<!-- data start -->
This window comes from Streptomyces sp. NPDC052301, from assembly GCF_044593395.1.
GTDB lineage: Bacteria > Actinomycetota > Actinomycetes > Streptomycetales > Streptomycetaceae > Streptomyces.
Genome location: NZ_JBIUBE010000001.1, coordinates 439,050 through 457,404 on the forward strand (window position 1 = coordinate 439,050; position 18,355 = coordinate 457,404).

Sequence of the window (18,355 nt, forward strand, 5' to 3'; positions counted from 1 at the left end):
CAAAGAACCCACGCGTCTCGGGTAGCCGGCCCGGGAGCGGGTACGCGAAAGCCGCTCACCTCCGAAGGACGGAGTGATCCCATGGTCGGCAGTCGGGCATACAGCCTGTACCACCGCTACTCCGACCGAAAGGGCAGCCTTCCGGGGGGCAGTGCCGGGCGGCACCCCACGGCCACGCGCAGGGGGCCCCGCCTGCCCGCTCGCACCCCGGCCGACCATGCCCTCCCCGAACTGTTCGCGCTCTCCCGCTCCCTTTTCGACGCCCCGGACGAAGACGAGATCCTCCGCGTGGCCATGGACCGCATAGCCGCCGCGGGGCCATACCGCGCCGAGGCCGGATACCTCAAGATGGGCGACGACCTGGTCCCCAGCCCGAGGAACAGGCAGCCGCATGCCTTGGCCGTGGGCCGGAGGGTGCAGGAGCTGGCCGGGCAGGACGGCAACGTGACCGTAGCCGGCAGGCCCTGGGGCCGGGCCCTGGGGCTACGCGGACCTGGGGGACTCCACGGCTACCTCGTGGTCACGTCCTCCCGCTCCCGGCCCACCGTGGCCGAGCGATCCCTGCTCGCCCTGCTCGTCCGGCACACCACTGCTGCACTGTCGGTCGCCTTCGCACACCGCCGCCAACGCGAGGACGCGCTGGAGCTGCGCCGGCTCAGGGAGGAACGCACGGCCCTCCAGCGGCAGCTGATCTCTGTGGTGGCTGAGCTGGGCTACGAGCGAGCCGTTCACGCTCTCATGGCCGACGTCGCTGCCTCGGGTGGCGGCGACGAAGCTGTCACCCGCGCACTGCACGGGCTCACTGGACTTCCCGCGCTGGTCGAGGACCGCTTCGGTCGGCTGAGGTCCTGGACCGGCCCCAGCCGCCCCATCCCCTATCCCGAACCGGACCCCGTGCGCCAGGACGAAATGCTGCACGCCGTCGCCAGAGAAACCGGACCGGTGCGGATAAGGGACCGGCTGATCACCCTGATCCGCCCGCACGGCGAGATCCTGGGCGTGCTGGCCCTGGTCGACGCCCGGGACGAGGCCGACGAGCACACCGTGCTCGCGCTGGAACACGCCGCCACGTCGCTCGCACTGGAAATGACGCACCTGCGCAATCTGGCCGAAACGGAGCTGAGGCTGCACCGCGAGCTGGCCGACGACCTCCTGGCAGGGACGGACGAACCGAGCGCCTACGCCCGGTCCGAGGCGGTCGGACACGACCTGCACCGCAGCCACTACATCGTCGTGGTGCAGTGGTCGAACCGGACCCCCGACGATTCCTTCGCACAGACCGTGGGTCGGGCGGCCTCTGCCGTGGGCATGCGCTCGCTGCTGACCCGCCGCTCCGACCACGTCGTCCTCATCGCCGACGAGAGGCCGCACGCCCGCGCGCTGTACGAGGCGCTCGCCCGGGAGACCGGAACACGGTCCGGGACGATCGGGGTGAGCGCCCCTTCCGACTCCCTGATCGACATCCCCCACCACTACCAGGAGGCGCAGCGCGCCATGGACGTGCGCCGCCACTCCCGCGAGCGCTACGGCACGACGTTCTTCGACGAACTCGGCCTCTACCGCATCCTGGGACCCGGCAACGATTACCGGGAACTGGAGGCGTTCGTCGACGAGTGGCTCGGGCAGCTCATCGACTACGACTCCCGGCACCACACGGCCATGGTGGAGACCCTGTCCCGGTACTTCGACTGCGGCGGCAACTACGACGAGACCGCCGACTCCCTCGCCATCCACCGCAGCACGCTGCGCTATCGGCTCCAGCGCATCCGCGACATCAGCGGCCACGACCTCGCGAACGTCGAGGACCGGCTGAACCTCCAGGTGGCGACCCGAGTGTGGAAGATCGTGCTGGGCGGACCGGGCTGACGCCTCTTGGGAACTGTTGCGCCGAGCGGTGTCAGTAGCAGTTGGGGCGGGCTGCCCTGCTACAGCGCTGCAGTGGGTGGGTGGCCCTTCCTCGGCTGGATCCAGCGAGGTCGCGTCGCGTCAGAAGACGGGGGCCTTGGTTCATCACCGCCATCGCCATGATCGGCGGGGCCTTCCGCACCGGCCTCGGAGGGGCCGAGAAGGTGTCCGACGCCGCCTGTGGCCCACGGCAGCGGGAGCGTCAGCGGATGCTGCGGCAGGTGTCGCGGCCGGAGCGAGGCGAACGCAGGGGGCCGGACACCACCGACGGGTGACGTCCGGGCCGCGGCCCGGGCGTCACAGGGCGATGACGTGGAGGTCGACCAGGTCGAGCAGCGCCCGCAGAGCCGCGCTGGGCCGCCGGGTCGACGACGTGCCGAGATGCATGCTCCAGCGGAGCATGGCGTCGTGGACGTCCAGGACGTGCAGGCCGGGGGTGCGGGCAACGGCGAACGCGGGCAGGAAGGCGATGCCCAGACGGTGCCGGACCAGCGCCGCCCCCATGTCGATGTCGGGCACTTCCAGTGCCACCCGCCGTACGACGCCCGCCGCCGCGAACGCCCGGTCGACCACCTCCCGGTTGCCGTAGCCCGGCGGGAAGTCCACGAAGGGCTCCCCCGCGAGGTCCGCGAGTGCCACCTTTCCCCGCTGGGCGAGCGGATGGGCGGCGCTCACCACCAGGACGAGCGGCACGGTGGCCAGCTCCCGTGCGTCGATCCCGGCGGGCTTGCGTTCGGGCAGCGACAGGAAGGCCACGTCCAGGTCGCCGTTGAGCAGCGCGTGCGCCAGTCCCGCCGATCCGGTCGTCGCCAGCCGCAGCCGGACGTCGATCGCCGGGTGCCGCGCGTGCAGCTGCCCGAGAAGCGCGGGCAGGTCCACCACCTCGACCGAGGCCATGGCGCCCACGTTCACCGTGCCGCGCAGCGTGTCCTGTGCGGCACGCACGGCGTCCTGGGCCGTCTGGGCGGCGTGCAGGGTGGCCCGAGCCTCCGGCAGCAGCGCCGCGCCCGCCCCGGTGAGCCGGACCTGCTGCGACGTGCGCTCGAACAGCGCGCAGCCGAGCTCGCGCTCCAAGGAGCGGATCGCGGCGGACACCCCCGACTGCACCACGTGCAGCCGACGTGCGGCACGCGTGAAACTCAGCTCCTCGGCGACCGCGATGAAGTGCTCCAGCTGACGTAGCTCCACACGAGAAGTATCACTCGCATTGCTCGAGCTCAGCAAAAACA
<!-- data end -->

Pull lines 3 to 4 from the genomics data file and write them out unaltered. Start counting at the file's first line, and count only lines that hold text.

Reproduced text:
Genome location: NZ_JBIUBE010000001.1, coordinates 439,050 through 457,404 on the forward strand (window position 1 = coordinate 439,050; position 18,355 = coordinate 457,404).

Sequence of the window (18,355 nt, forward strand, 5' to 3'; positions counted from 1 at the left end):